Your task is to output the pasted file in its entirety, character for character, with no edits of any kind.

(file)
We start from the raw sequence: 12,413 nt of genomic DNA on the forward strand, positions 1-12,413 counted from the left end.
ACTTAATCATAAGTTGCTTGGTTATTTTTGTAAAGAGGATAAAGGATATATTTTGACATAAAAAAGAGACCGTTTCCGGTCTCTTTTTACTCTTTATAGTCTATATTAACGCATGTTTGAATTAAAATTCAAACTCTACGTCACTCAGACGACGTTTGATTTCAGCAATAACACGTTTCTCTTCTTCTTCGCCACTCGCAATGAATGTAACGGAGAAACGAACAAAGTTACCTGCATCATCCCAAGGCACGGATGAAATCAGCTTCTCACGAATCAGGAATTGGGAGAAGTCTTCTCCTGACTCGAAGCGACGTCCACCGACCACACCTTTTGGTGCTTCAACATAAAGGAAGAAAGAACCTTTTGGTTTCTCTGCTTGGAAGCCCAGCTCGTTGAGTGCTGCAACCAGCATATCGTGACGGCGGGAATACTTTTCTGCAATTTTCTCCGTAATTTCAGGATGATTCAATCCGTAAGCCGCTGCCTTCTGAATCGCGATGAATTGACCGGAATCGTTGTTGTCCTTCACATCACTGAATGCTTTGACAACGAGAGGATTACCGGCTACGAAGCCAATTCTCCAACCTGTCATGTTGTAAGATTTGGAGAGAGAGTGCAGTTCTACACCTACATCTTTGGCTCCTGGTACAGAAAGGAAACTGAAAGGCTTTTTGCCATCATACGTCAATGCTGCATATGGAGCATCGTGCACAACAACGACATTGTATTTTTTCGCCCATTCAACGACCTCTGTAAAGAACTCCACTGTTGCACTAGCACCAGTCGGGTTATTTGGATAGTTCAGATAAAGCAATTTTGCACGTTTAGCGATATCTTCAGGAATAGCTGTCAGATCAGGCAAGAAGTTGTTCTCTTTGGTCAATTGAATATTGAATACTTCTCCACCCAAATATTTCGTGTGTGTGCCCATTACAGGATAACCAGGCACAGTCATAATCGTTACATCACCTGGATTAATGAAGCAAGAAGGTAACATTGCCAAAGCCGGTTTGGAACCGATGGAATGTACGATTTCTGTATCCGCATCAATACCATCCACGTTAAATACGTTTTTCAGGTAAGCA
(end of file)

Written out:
We start from the raw sequence: 12,413 nt of genomic DNA on the forward strand, positions 1-12,413 counted from the left end.
ACTTAATCATAAGTTGCTTGGTTATTTTTGTAAAGAGGATAAAGGATATATTTTGACATAAAAAAGAGACCGTTTCCGGTCTCTTTTTACTCTTTATAGTCTATATTAACGCATGTTTGAATTAAAATTCAAACTCTACGTCACTCAGACGACGTTTGATTTCAGCAATAACACGTTTCTCTTCTTCTTCGCCACTCGCAATGAATGTAACGGAGAAACGAACAAAGTTACCTGCATCATCCCAAGGCACGGATGAAATCAGCTTCTCACGAATCAGGAATTGGGAGAAGTCTTCTCCTGACTCGAAGCGACGTCCACCGACCACACCTTTTGGTGCTTCAACATAAAGGAAGAAAGAACCTTTTGGTTTCTCTGCTTGGAAGCCCAGCTCGTTGAGTGCTGCAACCAGCATATCGTGACGGCGGGAATACTTTTCTGCAATTTTCTCCGTAATTTCAGGATGATTCAATCCGTAAGCCGCTGCCTTCTGAATCGCGATGAATTGACCGGAATCGTTGTTGTCCTTCACATCACTGAATGCTTTGACAACGAGAGGATTACCGGCTACGAAGCCAATTCTCCAACCTGTCATGTTGTAAGATTTGGAGAGAGAGTGCAGTTCTACACCTACATCTTTGGCTCCTGGTACAGAAAGGAAACTGAAAGGCTTTTTGCCATCATACGTCAATGCTGCATATGGAGCATCGTGCACAACAACGACATTGTATTTTTTCGCCCATTCAACGACCTCTGTAAAGAACTCCACTGTTGCACTAGCACCAGTCGGGTTATTTGGATAGTTCAGATAAAGCAATTTTGCACGTTTAGCGATATCTTCAGGAATAGCTGTCAGATCAGGCAAGAAGTTGTTCTCTTTGGTCAATTGAATATTGAATACTTCTCCACCCAAATATTTCGTGTGTGTGCCCATTACAGGATAACCAGGCACAGTCATAATCGTTACATCACCTGGATTAATGAAGCAAGAAGGTAACATTGCCAAAGCCGGTTTGGAACCGATGGAATGTACGATTTCTGTATCCGCATCAATACCATCCACGTTAAATACGTTTTTCAGGTAAGCA